browsers that support the loadin attribute

Changes based on notes from WordPress developers

WordPress 5.7 comes with some “dev notes” that include some extra updates. Check them out!

Login & registration screens changes

    • When resetting a password, two separate buttons are available: “Generate Password” and “Save Password” to avoid confusion.

login and registration screens changes in wordpress 5.7

    • A lostpassword_user_data filter allows developers to filter the user data object when a password reset is requested.
    • The retrieve_password function is transferred from wp-login.php to wp-includes/user.php, allowing the admin to provide users a password reset link.

how an admin can provide a password reset link

  • With the new login_site_html_link hook people can now modify the “Go to site” link features in the login page footer.

Introducing new Post Parent related functions

This new change blesses you with two new functions (get_post_parent() and has_post_parent()) that’ll tell you if there’s a parent for a post and access the linked parent Post object.

Here’s a code fragment example of combining both functions to present a “Back to parent page” link.

<?php if ( has_post_parent( get_the_ID() ) ) : ?>
    <a href="<?php the_permalink( get_post_parent( get_the_ID() ) ); ?>">
        echo esc_html( sprintf(
            __( 'Back to parent page: %s', 'text-domain' ),
            get_the_title( get_post_parent( get_the_ID() ) )
        ) );
<?php endif; ?>

Introducing additional functions to check if a post is publicly viewable

Here are the functions for that: is_post_status_viewable() and is_post_publicly_viewable().

The first one checks if a post is publicly viewable, while the second one can be applied to single posts to see whether unregistered users can view it.

Miscellaneous developer focused changes

Some of the treats for developers also include:

  • An _update_post_term_count() function to filter the database for the number of objects within a certain term and to update the count property for that specific term in the database.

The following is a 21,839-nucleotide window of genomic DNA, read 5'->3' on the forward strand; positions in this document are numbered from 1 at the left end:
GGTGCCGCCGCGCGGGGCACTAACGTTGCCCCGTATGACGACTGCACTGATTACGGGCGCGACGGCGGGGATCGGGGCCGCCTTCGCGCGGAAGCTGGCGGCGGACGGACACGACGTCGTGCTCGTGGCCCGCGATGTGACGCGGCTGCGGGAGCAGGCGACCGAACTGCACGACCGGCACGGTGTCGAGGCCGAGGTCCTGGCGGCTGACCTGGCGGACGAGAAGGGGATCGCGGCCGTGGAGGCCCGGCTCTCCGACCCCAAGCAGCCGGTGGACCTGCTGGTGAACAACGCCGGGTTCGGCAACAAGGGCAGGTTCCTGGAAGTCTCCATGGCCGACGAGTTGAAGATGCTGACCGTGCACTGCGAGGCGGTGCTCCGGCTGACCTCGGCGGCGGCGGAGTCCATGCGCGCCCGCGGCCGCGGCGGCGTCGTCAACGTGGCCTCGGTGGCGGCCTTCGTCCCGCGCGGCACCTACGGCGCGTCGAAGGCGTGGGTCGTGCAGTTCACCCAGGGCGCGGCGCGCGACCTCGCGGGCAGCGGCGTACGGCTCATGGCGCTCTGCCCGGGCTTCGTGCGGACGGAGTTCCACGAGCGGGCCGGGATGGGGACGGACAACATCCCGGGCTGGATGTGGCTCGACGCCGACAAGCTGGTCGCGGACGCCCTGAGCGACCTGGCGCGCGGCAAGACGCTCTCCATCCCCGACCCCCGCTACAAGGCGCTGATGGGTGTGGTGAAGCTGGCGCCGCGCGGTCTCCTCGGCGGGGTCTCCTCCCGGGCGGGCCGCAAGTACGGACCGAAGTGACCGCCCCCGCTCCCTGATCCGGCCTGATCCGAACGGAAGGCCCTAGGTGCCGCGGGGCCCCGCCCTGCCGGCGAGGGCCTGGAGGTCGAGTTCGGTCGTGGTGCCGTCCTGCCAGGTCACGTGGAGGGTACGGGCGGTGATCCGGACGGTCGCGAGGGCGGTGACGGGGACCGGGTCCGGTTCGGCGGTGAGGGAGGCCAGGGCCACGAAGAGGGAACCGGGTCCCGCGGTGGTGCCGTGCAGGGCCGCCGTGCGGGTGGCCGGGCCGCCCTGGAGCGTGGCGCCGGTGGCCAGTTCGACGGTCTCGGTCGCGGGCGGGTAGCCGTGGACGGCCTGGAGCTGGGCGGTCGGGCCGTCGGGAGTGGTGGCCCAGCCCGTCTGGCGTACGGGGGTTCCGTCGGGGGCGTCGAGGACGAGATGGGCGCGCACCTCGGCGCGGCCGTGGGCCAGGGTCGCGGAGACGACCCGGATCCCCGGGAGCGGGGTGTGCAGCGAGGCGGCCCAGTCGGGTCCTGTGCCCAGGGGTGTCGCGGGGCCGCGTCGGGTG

• A new filter that allows the wp_mail() function to be shortened without having to create a custom version of the entire function.
  • A new $wp_error parameter added to all functions writing to the cron array.

But that’s only half of it. Click the link in the headline to get the deets.

This, more or less, is WordPress 5.7, named after the soul-wrenching jazz genius Esperanza Spalding. What’s your verdict? Yay or nay?

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  • Abdullah Al Imran

    Nice article Rebecca! you have explained it very well. I am a new reader of your blog.
    Thanks for sharing your knowledge.

    View all 1 replies
    • Rebecca Ohanes

      Thanks, Abdullah. And a warm welcome to our blog! 🙂

  • Lynn Creger

    Great article. You have discussed all new features in WordPress 5.7 using much content and also images. It’s good to know the updated new feature in WordPress 5.7. Thanks for sharing.

    View all 1 replies
    • Rebecca Ohanes

      Thanks, Lynn! Very happy to hear that! 🙂

  • Amelia Lynch

    Very comprehensive and informative! Thanks for sharing this helpful content! Regards

    View all 1 replies
    • Rebecca Ohanes

      Glad you found it useful, Amelia! 🙂